Lessons While Driving

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My mom says Dad could never sit around the apartment. He’d come home eleven hours after he’d left, shed his city-coated suit, eat the dinner my mom was learning to make, and then say, “Let’s go for a drive.”

We’d get buckled into the blue volvo and cruise the streets. Mom says it was back when gas was cheap and they were young and the apartment walls felt like a trap.

I don’t remember this – we moved out of the two bedroom apartment when I was three – but I do remember the lull of the car from the backseat. I remember watching the taillights and asking how come everyone got to speed except us. I was sandwiched between the twins’ carseats, and they thoroughly enjoyed pulling my hair.

When we grew up a little and moved to the house, I remember driving on the weekends. My favorite was when we headed to the beach, especially in a storm, and watched the waves hit the rough, red sand. Late-afternoon Sundays spent along winding marsh roads, the twins had stopped pulling hair by then, and Harrison was tucked into his carseat. We ate grapes and danced in the water, my aunt and uncle meeting us for a beach dinner (or at least, that’s how I remember it).

And then our twice-yearly trips to Maine…a slightly different story. We drove the six or seven hours, often with a dog or two in the backseat. Long after we’d started asking, we stopped at a gas station and Dad would buy two fruit pies – one for himself and one for the four of us to split. Mom would get her diet coke (but none for us ’cause kids drink tried and true coca cola), and, when I got old enough, I’d opt for a snickers over the fruit pie. I got pretty adept at reading in a moving vehicle, and the first book I remember reading in the car was a green biography of George Washington. The biggest book I ever read was Harry Potter, page after page until we rolled into the driveway.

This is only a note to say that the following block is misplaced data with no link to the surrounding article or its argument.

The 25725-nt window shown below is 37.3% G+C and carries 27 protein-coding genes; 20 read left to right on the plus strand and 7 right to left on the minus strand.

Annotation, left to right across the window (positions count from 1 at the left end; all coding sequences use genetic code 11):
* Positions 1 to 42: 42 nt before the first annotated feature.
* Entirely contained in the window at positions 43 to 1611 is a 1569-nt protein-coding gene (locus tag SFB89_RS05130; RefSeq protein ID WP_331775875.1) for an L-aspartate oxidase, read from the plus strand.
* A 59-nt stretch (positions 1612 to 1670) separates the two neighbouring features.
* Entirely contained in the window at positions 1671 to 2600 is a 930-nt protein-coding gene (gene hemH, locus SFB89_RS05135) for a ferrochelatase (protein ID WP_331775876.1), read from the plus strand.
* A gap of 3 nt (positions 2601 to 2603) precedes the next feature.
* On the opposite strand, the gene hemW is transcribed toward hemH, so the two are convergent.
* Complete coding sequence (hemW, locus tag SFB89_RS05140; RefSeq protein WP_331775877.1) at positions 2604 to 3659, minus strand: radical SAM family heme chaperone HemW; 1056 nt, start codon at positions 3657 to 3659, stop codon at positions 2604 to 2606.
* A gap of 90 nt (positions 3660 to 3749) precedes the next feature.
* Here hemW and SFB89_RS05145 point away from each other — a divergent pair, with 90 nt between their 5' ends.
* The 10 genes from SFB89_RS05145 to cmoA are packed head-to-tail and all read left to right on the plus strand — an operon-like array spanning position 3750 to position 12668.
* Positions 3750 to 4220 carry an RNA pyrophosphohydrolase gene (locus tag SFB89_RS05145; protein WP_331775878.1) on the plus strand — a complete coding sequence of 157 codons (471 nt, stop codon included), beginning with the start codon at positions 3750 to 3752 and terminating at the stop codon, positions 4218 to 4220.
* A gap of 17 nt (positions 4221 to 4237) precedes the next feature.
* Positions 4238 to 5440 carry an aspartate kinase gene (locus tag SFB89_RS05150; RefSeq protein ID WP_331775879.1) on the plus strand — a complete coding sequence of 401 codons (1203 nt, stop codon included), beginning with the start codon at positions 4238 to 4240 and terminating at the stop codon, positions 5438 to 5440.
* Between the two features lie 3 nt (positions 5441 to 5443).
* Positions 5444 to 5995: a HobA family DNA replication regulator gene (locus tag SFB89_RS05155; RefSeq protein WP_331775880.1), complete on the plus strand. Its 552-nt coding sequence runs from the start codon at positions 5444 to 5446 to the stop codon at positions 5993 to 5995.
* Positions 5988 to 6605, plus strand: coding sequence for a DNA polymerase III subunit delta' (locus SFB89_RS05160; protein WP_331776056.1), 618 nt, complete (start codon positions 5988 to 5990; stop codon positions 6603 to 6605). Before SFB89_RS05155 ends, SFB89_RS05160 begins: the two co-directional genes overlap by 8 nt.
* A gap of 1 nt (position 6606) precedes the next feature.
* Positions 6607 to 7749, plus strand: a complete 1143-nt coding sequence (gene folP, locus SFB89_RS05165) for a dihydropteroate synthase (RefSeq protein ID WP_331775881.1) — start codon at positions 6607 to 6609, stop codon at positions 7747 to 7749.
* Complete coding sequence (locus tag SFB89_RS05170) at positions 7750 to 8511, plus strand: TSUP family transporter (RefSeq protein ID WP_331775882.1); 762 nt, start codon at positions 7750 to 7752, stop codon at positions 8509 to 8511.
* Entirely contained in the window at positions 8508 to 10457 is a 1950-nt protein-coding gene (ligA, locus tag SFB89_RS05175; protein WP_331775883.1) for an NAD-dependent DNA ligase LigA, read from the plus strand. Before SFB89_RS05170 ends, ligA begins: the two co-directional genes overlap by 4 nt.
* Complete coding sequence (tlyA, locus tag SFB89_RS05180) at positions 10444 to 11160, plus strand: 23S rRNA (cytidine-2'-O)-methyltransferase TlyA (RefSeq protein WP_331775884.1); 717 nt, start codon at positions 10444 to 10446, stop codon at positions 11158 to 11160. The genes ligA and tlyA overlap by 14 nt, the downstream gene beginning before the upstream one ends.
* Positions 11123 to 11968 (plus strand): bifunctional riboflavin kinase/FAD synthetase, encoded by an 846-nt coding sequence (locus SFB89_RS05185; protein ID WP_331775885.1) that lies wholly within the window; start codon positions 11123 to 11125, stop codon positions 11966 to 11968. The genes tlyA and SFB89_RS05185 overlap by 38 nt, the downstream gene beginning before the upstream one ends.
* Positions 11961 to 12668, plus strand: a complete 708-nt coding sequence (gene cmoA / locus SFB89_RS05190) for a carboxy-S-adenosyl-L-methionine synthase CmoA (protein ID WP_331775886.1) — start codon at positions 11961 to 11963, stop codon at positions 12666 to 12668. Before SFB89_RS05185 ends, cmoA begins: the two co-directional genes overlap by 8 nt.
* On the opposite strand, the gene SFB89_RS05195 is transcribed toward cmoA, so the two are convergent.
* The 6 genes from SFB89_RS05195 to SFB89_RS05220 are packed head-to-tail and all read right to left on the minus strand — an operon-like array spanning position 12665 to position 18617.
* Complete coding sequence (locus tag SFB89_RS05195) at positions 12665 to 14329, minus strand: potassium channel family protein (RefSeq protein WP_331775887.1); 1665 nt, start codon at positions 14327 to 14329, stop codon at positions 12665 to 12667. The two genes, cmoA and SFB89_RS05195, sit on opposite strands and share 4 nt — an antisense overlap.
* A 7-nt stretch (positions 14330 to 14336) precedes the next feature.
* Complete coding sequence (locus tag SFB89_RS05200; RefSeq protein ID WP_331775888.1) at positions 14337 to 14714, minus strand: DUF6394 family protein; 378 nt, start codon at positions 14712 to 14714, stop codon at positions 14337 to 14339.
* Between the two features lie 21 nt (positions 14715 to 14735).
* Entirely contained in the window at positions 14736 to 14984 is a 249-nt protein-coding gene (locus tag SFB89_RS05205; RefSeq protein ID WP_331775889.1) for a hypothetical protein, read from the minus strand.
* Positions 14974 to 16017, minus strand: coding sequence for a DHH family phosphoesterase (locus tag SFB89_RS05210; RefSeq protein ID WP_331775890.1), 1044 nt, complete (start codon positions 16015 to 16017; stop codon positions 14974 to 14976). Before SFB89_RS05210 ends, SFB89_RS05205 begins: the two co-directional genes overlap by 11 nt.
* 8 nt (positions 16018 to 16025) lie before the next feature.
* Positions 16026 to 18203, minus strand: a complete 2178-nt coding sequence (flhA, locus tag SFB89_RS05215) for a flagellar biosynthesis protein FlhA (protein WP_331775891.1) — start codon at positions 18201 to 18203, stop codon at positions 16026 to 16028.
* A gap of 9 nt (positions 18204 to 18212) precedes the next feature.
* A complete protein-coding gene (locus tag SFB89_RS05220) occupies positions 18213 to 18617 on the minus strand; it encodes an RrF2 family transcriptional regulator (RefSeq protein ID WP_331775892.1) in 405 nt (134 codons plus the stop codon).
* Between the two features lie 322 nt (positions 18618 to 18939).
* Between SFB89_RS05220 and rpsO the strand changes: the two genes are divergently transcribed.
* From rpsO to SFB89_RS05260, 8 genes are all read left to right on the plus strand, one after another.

[This is the hardest thing I’ve ever done, I thought as I was taking my driving test.]

My first car will beat any future cars because it’s a cream convertible bug and there’s nothing that screams *FUN* like one of those.

The first time I was allowed to drive kids outside my family (i.e., the day I had my license for six months) was Cinco de Maio in 2005. My two cousins and my sister and I headed to Chile’s, the top down and the freest we’d ever been. We were home by 8:00 but it felt like heaven.

This summer I went for the longest road trip of my twenty-five years. The girls knew what they were doing – they packed food to eat on the drive, taught me that you leave in the middle of the night and take shifts, and were far better at pushing through the exhaustion than I was. I felt like a little kid in the backseat, and I didn’t mind the feeling at all. When I woke up, rubbing my eyes, we were in New York state and it was my turn soon. I felt like a little kid who could somehow drive a car.

When we stopped, I got a coke and snickers. Tried and true road trip food.

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